Half an hour later, I have two fully quartered chickens happily marinating away in a delightful sauce. I have a clean, sanitized countertop. I have broth simmering on the stove, fragrant with bay leaves and elephant garlic. The house smells almost heartbreakingly wonderful. To all appearances, it's been a June Cleaver kind of morning.

Oh, how deceiving appearances can be.


Inez Yarborough said...

Hannah,I loved your blog. I am scheduled to bring a meal to the same chef next week, and I am totally intimidated. I plan to do take out, but I am a wimp. So I am really impressed that you accepted this challenge. Also, back in 1977, I had to dismember a chicken for a family dinner. The experience was so intense that it turned me into a vegetarian. I'm still a vegetarian, 33 years later.

nicole said...

oh my gosh you are my HERO! i'm so impressed. and this is definitely one of my favorite-ever posts of yours!! (esp the Bear Grylls reference. literally laughed out loud)! :D

Raji P. said...

ROTFLMykwO!!!!!! Hilarious! Congratulations, Julia.

Tim said...

What a hoot! I'm so proud of you.
-The Prof.

cjoy said...

You so precisely explained why I buy my chicken PRE-dismembered. Especially after I had to dissect raw chicken parts in the 7th grade. (I refused to eat chicken for dinner that night...bad timing, mom.)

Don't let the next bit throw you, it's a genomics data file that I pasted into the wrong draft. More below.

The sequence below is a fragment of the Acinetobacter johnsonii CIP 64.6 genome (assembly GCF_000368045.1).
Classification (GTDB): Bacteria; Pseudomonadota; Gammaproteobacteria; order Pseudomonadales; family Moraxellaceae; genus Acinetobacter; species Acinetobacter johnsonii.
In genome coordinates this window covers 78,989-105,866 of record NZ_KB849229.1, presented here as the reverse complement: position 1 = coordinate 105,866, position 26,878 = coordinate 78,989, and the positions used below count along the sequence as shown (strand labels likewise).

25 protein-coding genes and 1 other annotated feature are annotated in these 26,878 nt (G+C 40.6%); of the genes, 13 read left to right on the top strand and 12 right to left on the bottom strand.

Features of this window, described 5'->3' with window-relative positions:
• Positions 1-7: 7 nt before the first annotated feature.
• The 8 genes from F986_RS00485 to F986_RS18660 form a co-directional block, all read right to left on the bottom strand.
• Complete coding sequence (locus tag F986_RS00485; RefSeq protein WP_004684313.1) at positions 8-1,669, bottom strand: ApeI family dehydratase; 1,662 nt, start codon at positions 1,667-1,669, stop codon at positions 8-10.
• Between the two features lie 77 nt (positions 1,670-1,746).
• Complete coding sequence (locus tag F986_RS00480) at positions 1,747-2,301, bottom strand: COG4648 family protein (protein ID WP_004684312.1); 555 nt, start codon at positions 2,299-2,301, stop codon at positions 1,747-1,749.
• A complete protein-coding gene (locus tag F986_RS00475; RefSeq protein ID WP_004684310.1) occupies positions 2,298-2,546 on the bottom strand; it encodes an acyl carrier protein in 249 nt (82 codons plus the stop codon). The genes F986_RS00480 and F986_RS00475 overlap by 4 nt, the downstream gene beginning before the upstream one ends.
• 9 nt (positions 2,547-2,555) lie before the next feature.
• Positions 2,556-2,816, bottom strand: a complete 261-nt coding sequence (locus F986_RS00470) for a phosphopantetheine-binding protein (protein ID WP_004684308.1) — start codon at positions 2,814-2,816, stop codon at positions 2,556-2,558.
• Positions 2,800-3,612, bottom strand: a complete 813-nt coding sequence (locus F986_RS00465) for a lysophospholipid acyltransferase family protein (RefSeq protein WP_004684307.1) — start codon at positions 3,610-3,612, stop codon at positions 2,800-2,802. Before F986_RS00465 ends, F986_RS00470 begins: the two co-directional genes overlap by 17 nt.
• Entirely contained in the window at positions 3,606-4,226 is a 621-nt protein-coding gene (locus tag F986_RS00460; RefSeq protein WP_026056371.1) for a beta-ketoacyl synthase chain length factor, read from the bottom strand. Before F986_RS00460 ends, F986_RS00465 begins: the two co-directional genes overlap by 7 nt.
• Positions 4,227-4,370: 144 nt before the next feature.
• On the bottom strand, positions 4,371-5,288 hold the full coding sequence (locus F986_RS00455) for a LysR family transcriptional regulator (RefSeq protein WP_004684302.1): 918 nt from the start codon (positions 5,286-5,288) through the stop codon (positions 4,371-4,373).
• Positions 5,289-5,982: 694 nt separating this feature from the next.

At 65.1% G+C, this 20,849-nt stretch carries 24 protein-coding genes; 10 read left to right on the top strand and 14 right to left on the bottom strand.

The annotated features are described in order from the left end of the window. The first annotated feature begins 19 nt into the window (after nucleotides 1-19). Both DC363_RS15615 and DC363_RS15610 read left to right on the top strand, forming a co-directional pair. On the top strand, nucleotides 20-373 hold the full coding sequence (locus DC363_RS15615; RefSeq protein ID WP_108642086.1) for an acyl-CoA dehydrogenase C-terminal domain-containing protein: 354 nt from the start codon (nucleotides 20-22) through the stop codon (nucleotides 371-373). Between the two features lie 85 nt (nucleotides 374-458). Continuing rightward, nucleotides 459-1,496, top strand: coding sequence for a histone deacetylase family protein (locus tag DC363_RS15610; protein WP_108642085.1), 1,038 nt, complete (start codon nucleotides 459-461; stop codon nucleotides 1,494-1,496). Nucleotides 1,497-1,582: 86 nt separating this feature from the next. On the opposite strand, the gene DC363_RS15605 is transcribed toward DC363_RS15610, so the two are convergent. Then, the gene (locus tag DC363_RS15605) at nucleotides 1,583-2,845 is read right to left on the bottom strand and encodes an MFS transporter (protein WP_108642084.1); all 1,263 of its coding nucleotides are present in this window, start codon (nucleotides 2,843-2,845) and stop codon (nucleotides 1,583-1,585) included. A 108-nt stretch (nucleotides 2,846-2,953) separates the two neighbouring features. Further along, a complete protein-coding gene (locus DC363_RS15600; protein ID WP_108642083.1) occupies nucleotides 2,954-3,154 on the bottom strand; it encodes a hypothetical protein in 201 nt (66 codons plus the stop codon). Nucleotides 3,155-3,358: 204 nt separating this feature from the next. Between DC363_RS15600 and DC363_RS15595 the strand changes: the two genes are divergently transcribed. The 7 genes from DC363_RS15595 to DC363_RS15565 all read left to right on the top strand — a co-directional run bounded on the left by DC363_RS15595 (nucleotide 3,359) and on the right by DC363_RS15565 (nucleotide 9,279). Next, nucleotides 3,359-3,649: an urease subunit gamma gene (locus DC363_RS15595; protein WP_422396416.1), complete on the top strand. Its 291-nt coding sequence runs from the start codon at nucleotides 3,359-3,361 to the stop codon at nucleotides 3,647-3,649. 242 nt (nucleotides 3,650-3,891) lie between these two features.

As for taking the time to prepare a meal with her dairy free are MY hero. I hope I never need meals brought in (SO not thinking about baby #4), b/c we're waaaaay too complex for it to be a simple "Can I bring a meal?" Your friend must treasure you for going the extra mile to figure out a safe meal for her and her family.

Stephanie said...

Wow. And to think I was complaining about peeling and slicing tiny Texas cling peaches the other day.

The upside about having to dismember a chicken with the 4-year-old's running commentary is that you had great writing material.

Anne J said...

It seems that Bear Grylls' name comes up every day in my house for something he has done that somehow relates to the situation at hand....I never see the connection but I just thought I would let you know....Good Job on the chicken!

Kelly said...

Wow. I am so impressed both by your determination and resourcefulness and by that gorgeous looking brine/marinade.

Bear Creek Mama said...

I'm not sure I will be able to stop laughing any time soon.....I think cutting, deboning, preparing in any manner raw chicken is THE most disgusting part of being a "mom in the kitchen". I'm not sure my future experiences will ever be the same!
btw - that pot looks amazingly tasty - once cooked, of course:)

Julie said...

I think it looks like you did a beautiful job, I would not like to have to attempt this myself! I'm sure your friend the chef will appreciate this very much:)

Galex said...

Huh. Last time I dealt with a chicken carcass, which I did calmly and reverently, it turned into a lovely impromptu anatomy lesson for Madeleine, who had a fabulous time picking it up by the drumsticks, stretching out the wings, looking at the spine and ribs, and asking plenty of wonderful anatomical questions. (I don't mean to sound like I'm bragging; I'm just so tickled that I've got ONE thing on you!) Ginny 1 / Hannah 2,346,788. But who's keeping score? ;)

Amy Tague said...